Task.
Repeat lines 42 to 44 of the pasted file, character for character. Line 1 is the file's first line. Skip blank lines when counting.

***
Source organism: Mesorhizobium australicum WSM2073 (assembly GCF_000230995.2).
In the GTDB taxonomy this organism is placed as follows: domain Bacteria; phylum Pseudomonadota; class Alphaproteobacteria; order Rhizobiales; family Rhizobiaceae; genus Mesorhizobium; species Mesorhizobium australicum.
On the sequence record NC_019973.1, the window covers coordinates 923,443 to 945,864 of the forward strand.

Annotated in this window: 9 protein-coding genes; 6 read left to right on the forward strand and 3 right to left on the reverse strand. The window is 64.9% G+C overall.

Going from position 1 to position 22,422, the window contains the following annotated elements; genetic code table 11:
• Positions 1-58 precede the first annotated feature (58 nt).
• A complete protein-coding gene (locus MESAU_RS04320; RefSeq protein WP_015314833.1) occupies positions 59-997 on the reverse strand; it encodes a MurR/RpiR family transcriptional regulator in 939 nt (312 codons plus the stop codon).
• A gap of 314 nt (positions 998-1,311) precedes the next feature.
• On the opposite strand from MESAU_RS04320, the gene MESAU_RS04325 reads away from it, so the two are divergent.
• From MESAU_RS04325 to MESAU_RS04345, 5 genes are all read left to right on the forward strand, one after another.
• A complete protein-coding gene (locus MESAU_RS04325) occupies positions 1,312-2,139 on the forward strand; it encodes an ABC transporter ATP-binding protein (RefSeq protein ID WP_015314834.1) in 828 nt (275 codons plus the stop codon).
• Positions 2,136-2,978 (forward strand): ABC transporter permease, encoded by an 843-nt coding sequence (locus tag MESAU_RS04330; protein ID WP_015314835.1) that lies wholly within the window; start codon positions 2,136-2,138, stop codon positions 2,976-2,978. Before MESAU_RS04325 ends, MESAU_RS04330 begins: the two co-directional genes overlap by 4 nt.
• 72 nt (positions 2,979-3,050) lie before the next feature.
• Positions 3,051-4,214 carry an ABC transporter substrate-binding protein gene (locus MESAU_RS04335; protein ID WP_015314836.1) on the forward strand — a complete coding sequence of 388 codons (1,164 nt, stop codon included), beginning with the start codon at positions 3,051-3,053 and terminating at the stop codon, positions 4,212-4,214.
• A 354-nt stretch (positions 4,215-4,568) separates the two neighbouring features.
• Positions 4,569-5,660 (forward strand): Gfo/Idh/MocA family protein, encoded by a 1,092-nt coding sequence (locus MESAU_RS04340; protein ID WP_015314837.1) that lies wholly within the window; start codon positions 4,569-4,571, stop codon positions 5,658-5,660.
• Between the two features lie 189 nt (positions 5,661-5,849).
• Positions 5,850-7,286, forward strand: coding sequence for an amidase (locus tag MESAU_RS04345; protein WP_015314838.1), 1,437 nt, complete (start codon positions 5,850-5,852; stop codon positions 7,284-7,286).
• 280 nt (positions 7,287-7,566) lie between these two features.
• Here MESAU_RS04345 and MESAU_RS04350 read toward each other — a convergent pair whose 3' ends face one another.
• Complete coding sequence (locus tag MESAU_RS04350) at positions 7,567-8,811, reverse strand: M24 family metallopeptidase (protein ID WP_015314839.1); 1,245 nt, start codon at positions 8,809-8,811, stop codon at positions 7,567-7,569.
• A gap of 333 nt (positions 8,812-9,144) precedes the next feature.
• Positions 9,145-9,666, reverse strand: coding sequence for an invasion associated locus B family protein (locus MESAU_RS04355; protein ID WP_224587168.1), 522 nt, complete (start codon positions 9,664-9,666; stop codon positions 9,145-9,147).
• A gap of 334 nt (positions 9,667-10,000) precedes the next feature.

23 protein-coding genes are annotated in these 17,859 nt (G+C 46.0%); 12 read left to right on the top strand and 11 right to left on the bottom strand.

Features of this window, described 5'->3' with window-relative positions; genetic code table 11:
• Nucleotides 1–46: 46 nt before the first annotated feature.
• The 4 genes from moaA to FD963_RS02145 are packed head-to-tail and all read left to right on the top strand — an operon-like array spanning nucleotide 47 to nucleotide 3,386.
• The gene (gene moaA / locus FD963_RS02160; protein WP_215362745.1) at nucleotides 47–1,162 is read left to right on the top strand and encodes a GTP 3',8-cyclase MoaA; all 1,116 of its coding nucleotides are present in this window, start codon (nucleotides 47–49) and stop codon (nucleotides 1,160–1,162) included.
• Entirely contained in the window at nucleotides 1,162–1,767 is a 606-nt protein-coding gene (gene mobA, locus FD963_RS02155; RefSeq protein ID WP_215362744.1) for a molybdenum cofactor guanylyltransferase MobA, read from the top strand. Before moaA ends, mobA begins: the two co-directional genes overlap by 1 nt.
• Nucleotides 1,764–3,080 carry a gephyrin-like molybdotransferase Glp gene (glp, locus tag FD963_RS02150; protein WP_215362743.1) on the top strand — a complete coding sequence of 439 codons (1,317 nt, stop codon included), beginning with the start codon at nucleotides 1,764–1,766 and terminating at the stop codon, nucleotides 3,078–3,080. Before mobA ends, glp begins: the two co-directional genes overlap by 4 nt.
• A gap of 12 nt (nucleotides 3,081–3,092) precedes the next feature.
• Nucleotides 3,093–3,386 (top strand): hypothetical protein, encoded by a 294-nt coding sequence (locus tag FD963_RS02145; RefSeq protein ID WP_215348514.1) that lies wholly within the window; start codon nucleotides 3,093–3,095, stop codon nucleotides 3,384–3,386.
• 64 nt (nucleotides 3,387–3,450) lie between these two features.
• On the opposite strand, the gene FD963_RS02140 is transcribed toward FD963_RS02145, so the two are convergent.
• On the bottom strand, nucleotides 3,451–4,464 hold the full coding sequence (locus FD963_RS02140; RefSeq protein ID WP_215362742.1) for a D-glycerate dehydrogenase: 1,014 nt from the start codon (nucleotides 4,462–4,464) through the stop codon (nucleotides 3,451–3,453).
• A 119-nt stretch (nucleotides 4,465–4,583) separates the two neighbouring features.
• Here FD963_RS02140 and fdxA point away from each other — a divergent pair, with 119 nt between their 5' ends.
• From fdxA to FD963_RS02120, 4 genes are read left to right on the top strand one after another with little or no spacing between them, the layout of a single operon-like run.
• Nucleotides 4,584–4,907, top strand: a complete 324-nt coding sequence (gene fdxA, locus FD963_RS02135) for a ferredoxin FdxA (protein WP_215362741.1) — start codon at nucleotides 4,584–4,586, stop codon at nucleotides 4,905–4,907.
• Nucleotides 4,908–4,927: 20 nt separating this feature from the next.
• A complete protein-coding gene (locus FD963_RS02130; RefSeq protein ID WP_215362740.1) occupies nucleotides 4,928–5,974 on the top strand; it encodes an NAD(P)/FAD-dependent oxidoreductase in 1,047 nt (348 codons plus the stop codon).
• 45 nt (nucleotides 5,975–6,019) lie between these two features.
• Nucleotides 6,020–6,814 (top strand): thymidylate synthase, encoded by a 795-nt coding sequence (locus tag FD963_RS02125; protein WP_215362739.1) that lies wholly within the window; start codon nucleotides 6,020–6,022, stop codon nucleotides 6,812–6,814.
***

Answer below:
• A complete protein-coding gene (locus FD963_RS02130; RefSeq protein ID WP_215362740.1) occupies nucleotides 4,928–5,974 on the top strand; it encodes an NAD(P)/FAD-dependent oxidoreductase in 1,047 nt (348 codons plus the stop codon).
• 45 nt (nucleotides 5,975–6,019) lie between these two features.
• Nucleotides 6,020–6,814 (top strand): thymidylate synthase, encoded by a 795-nt coding sequence (locus tag FD963_RS02125; protein WP_215362739.1) that lies wholly within the window; start codon nucleotides 6,020–6,022, stop codon nucleotides 6,812–6,814.